Fresh off my Harissa Shrimp and Beans I’ve got a Cauliflower Galette with Labneh, Pickled Raisins, and Harissa. There’s that word again harissa. It seems I’m a bit like a kid with a new toy. I bought a couple of tubes of harissa paste and I can’t resist squeezing some into almost anything.
Including a pie! Well, a galette actually.
The Joy of the Kitchen
Times are tough right now and I think many of us are relearning the joy in the simple things that keep us tied to home. If this pandemic has taught me anything it’s that I can’t (I won’t) give up on joy.
One place I find joy is in the kitchen. I realize the kitchen has developed a reputation as a thankless task-master. I recognize that not all kitchen chores are fun. I don’t like peeling garlic. Sometimes I have to look the other way when dealing with raw meat. I’d rather pay someone to clean my oven and no matter how hard I try and can’t keep my kitchen floor up to snuff.
But for every one of those tasks, there are two or three (or more) reasons why I love seeking refuge in the kitchen. This Cauliflower Galette is proof.
There are a lot of things to like about this “pie”. First, there’s my newfound interest in harissa. Rich with garlic and complex spices it’s an easy way to add zip to most anything savory.
Labneh is another element in the recipe that’s been intriguing me lately. In case you’re unfamiliar, labneh is a soft cheese with a smooth texture similar to cream cheese. It’s made from strained yogurt and is very popular in Middle Eastern cuisine. Don’t be confused by its many spellings. Lebneh, lebnah, labaneh, labane, labne, and labni are all labneh.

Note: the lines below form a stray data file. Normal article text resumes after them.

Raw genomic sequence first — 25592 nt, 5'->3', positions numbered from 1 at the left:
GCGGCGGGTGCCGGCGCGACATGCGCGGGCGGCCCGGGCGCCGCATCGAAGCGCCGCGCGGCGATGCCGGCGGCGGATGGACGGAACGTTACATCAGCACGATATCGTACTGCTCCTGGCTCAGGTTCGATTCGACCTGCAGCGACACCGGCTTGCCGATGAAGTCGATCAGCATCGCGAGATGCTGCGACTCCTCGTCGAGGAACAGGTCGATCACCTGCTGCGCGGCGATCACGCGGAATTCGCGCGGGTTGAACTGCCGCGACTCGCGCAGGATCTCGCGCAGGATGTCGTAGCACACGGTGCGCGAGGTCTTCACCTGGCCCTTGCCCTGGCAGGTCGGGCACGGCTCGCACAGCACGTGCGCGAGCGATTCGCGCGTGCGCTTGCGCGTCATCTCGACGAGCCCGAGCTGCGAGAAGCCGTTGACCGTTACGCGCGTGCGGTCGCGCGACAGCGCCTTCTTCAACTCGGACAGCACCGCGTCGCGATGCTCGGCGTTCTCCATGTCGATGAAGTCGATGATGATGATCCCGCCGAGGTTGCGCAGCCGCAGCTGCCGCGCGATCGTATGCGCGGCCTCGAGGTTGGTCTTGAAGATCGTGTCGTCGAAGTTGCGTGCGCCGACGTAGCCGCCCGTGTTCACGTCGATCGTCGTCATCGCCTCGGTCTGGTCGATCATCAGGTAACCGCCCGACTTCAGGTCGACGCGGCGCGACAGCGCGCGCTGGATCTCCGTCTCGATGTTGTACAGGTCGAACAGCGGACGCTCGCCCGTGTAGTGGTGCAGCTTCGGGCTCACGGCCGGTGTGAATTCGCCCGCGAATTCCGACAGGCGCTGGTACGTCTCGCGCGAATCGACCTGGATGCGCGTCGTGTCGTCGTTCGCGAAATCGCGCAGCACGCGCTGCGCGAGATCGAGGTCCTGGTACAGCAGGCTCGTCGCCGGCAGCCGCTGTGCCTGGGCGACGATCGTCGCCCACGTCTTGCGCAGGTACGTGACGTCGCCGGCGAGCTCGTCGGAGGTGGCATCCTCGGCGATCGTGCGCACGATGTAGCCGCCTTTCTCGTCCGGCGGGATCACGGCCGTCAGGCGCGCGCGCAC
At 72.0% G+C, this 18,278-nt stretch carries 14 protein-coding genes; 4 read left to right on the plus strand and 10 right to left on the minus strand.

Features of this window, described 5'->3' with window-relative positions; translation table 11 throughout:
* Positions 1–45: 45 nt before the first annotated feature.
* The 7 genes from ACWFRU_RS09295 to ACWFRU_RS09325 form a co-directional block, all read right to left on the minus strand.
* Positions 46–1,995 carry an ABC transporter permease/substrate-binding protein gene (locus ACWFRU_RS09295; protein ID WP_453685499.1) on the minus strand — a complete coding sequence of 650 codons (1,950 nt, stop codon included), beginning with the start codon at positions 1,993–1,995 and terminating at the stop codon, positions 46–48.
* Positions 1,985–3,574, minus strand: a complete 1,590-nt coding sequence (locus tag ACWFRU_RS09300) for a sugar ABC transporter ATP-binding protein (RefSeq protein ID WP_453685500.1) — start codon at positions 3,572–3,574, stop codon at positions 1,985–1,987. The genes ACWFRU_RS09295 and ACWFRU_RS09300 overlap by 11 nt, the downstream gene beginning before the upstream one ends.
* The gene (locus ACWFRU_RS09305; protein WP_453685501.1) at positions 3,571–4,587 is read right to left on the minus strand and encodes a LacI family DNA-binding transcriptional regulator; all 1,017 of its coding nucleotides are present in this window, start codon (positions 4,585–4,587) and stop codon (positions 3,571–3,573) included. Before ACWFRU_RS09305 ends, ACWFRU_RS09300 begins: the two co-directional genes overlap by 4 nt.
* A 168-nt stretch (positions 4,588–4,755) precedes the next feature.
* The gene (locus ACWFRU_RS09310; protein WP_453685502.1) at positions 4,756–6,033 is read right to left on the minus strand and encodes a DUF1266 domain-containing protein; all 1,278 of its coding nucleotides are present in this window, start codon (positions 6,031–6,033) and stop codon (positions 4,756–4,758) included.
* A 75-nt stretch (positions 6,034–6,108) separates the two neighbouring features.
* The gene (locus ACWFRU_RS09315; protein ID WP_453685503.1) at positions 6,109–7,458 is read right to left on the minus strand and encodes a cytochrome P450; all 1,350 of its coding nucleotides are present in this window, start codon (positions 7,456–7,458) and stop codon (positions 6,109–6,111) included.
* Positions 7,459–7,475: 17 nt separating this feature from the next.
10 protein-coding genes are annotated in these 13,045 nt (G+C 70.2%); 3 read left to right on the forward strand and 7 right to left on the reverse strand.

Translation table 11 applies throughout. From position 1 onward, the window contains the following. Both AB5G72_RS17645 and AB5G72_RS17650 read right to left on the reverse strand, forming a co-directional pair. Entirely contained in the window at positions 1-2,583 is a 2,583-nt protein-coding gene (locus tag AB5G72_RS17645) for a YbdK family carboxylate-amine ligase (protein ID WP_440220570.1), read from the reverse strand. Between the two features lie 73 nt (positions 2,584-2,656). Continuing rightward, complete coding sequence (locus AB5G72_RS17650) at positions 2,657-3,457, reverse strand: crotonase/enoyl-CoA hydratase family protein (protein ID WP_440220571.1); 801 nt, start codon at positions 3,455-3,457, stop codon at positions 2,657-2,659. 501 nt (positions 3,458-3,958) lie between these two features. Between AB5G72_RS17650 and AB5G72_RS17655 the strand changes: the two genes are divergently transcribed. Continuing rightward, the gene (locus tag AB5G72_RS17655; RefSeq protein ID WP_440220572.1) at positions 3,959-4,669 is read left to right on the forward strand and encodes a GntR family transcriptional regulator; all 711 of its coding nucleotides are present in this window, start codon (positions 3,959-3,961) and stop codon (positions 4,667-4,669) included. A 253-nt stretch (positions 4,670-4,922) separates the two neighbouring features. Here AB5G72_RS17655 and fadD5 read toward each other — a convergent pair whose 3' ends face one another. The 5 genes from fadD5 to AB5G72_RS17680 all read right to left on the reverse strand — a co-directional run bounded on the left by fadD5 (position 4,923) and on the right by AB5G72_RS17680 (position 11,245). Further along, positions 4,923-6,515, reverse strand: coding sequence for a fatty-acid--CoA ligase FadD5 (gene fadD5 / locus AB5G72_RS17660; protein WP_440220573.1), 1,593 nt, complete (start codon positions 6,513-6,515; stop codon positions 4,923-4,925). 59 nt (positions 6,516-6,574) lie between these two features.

Then there are the simple sweet & sour golden raisins. They add just the right counterbalance. Without them, this pie might become a bit too heavy in the mouth.
The Joy of Pastry
But let’s face it: a Cauliflower Galette is – as I’ve been hinting – a pie. The most casual pie you can imagine. The pastry comes together effortlessly. It rolls out beautifully. No crimping or fussy lattice-work involved.
What I’m saying is that it’s the pastry in this recipe that brings me the greatest joy. Whether it’s used in pie, or in something more rustic and fundamental, I enjoy working with pastry dough.
I always fear that people make pie dough way too complicated. So I have included the basic recipe from my book Savory Pies. But trust me. Once you’ve made a few pies you won’t need a recipe. You’ll learn to recognize what makes the dough work – because your climate, your kitchen, even your hands play a role in the making of one of the kitchen’s simplest pleasures.
But I’m not here to teach you how to make pie dough. I just want to remind you that the kitchen can be a joyful place to work. I think this Cauliflower Galette proves my point. GREG